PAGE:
It seems, then, that Landauer’s quest for a self-consistent theory of the physics of computation runs up against a certain barrier. The difficulty is not that Landauer is unaware of the danger of assuming in one’s mathematics what is denied in one’s picture of physical reality. Unlike the run of physicists he is, as we’ve seen, extremely sensitive to the issue, to the lack of contact between an idealized mathematics and an unco-operatively real world; going so far as to castigate the mathematicians for saddling us all with the “given an epsilon, there exists an N …” type of inference that produces, among many other things, such illusions of unlimited accuracy as the endless decimal expansion of pi. Yet it is precisely this sort of mathematical move, the machinery of the limit, that he is obliged to use  – seemingly without noticing, or at any rate without critical mention  – when he assents, as he does, to the meaningfulness of virtually dissipation-free computing . The problem is that in spite of his sensitivity he misses a discrete version of the danger he sees so well in the case of the continuum. What haunts the information -is-physical program here is not continuity but non­ finitude : a finite world being theorized and described by an infinite sequence of numbers . Only this time , when the physics is about numbers, the worry is far more pressing. And, since the arbitrarily small is the problem, the only solution is to reject the density property of not only the reals but the rationals too . But to deny the applicability of the density of the rationals is to deny that arbitrarily small, rational distances, e.g. for large n, correspond to physical distances, which in turn is to assert that beyond some region the integers themselves have no purchase on physical reality insofar as this reality is held to be measurable.

There is a certain irony in all this. The very sub-discipline of computer science – the physics of computation -one would expect to address the issue of counting arbitrarily far begs the question. And the fact that Landauer explicates the field under the banner “Information Is Physical” only sharpens the irony, since it is the very unphysicality- the idealized, transcendental nature – of the infinitary mathematical formalism that is the heart -or perhaps one should say immortal soul- of the problem. Thus, if we are to take “information is physical” seriously, then we have to apply it to all information, which means recognizing that intelligence and symbolic activity, information about information if you will, is physical. Such meta-information is the mathematical formalism, the whole symbolic apparatus of number itself. How else do we articulate, describe, define, compare, represent , manipulate and signify information? Plainly, to talk of “information ” in a way that makes it arithmetically quantifiable, to apply mathematics to “bits” to theorize the connection between informational and thermodynamic degrees of freedom in the first place, to define “degrees of freedom”, to connect bits to an already mathematized entropy, to articulate a computational account of physics, and conversely to develop a physics of computation , is already to work within a thoroughly mathematized horizon to the idea of what can pass for information . In brief , mathematics functions as the source of all the information about in­ formation that the theory of computing seems prepared to countenance as scientific.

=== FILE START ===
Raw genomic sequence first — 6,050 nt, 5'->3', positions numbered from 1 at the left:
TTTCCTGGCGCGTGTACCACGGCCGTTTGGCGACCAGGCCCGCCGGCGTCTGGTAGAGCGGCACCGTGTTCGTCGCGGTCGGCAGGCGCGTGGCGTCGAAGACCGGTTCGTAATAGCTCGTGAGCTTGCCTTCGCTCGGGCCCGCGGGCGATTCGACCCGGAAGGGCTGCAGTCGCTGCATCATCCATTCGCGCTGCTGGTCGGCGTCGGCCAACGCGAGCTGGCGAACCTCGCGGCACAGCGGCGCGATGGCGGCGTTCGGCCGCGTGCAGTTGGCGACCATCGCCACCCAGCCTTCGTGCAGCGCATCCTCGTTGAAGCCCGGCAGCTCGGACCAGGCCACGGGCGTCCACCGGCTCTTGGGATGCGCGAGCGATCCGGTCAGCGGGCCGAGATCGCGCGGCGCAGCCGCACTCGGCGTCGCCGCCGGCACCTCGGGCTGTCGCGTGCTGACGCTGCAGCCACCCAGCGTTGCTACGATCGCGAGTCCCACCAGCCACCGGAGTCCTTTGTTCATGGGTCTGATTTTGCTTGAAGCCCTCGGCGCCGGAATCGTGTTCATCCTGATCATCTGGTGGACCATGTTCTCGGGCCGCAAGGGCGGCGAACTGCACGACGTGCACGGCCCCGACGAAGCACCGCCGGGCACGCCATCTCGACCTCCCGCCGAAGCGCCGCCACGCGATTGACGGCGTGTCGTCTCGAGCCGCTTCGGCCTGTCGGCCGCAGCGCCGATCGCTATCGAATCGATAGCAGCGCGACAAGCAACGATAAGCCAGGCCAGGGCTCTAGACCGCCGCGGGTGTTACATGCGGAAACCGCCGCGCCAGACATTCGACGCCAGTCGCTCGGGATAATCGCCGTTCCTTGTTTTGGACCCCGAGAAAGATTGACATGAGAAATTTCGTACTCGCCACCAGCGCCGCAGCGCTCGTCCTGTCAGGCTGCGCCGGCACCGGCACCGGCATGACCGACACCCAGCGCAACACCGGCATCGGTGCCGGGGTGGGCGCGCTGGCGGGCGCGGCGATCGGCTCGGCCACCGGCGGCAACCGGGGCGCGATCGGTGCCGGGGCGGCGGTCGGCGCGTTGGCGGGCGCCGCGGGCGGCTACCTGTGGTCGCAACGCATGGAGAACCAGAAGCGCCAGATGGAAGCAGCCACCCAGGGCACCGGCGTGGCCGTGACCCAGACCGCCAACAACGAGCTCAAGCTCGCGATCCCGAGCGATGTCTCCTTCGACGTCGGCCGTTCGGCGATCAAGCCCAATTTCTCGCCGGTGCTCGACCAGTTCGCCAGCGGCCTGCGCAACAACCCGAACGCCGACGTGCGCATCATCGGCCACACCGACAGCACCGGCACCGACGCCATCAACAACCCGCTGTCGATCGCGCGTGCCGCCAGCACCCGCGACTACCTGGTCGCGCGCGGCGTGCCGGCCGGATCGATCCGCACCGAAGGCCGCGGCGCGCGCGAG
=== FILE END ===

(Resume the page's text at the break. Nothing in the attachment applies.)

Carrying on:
To summarize: the proper pursuit of Landauer ‘s goal of a self-consistent account of the ultimate physical limits of computation would demand – as he indeed does but with insufficient rigor – that mathematical formalism itself be sufficiently de-idealized and brought into the field of what we hold to be physical, material, realizable. To do this entails not just inveighing against continuum mathematics, but mounting a thoroughgoing assault against the uncritical accept­ ance of endless counting that prevails in con ary mathematics and physics . Moreover, such an assault could hardly remain at the level of a purely negative critique but would, as part of its analysis of infinitism, need to map out a positive account, a view of counting and hence of the whole numbers radically different from the current one. Recently, in Rotman (1993), I carried out a particular version of such a program, and as part of its positive content outlined the arithmetic of a de-infinitized sequence of natural numbers, what I called non­ Euclidean arithmetic, that emerges from re-interpreting the three dots in the familiar expression 1, 2, 3, … as an instruction to continue for as long as possible in our universe.


Bennett, C. (1982), ‘The Thermodynamics of Computation -a Review’, lnternatio1111l Jo11rnal of Theoretical Physics 21 (12), pp. 905-940.
Bennett C. (1984}, ‘Thermodynamically Reversible Computation’, Physical Review Letters 53 (12), p .
Fredkin, E. and Toffoli, T.(1982), ‘Conservative Logic’, /11ternational Jo11mal of Theoretical Physics
21 (3/4), pp. 219-253.
Landauer, R. ( 1961), ‘Irreversibility and Heat Generation in the Computing Process’, IBM Jo11rnal of Research and Development 3, pp. 183-191.
Landauer, R. (1991}, ‘Information ls Physical’, Physics Today, May, pp . 23-29. Penrose, R. (1989) , The Emperor ‘s New Mind. London : Penguin Books .
Rotman, B. ( 1993), Ad /11finit11m …the Ghost in T11ri11g’s Machine . Stanford: Stanford University Press.
Toffoli, T. (1982), ‘Physics and Computation’, /ntematio11al Journal of Theoretical Physics 21 (3/4), pp. 165-175.
Toffoli, T. (1984), ‘Comment on “Dissipation in Computation”‘, Physical Review Letters 53 (12), p. 1204.